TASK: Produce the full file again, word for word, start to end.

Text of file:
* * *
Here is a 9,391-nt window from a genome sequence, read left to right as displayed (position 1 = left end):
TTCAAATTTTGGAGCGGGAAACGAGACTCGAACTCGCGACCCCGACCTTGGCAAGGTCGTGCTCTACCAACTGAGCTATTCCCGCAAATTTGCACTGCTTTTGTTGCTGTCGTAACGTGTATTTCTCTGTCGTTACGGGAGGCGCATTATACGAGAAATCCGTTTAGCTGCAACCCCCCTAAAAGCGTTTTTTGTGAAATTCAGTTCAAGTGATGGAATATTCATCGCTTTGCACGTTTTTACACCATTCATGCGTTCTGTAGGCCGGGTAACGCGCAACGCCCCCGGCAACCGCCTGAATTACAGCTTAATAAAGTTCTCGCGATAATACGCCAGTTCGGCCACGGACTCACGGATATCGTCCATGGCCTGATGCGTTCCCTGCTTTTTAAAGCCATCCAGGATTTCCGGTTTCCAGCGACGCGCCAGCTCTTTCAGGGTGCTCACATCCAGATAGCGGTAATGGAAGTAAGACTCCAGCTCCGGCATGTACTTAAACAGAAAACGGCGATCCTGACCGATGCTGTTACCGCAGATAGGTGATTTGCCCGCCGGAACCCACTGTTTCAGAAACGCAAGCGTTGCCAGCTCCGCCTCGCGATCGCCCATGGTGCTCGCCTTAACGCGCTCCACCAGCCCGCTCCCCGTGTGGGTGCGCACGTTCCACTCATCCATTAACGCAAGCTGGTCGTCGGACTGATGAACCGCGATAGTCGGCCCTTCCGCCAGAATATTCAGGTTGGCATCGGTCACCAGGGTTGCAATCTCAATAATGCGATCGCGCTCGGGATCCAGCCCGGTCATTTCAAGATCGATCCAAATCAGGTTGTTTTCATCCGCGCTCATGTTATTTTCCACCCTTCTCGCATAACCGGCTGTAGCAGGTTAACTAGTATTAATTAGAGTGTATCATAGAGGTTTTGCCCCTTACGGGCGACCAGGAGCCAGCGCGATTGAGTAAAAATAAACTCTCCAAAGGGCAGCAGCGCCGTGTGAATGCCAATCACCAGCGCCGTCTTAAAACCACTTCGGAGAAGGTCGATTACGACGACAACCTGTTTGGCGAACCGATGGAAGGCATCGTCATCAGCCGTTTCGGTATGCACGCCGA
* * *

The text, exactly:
Here is a 9,391-nt window from a genome sequence, read left to right as displayed (position 1 = left end):
TTCAAATTTTGGAGCGGGAAACGAGACTCGAACTCGCGACCCCGACCTTGGCAAGGTCGTGCTCTACCAACTGAGCTATTCCCGCAAATTTGCACTGCTTTTGTTGCTGTCGTAACGTGTATTTCTCTGTCGTTACGGGAGGCGCATTATACGAGAAATCCGTTTAGCTGCAACCCCCCTAAAAGCGTTTTTTGTGAAATTCAGTTCAAGTGATGGAATATTCATCGCTTTGCACGTTTTTACACCATTCATGCGTTCTGTAGGCCGGGTAACGCGCAACGCCCCCGGCAACCGCCTGAATTACAGCTTAATAAAGTTCTCGCGATAATACGCCAGTTCGGCCACGGACTCACGGATATCGTCCATGGCCTGATGCGTTCCCTGCTTTTTAAAGCCATCCAGGATTTCCGGTTTCCAGCGACGCGCCAGCTCTTTCAGGGTGCTCACATCCAGATAGCGGTAATGGAAGTAAGACTCCAGCTCCGGCATGTACTTAAACAGAAAACGGCGATCCTGACCGATGCTGTTACCGCAGATAGGTGATTTGCCCGCCGGAACCCACTGTTTCAGAAACGCAAGCGTTGCCAGCTCCGCCTCGCGATCGCCCATGGTGCTCGCCTTAACGCGCTCCACCAGCCCGCTCCCCGTGTGGGTGCGCACGTTCCACTCATCCATTAACGCAAGCTGGTCGTCGGACTGATGAACCGCGATAGTCGGCCCTTCCGCCAGAATATTCAGGTTGGCATCGGTCACCAGGGTTGCAATCTCAATAATGCGATCGCGCTCGGGATCCAGCCCGGTCATTTCAAGATCGATCCAAATCAGGTTGTTTTCATCCGCGCTCATGTTATTTTCCACCCTTCTCGCATAACCGGCTGTAGCAGGTTAACTAGTATTAATTAGAGTGTATCATAGAGGTTTTGCCCCTTACGGGCGACCAGGAGCCAGCGCGATTGAGTAAAAATAAACTCTCCAAAGGGCAGCAGCGCCGTGTGAATGCCAATCACCAGCGCCGTCTTAAAACCACTTCGGAGAAGGTCGATTACGACGACAACCTGTTTGGCGAACCGATGGAAGGCATCGTCATCAGCCGTTTCGGTATGCACGCCGA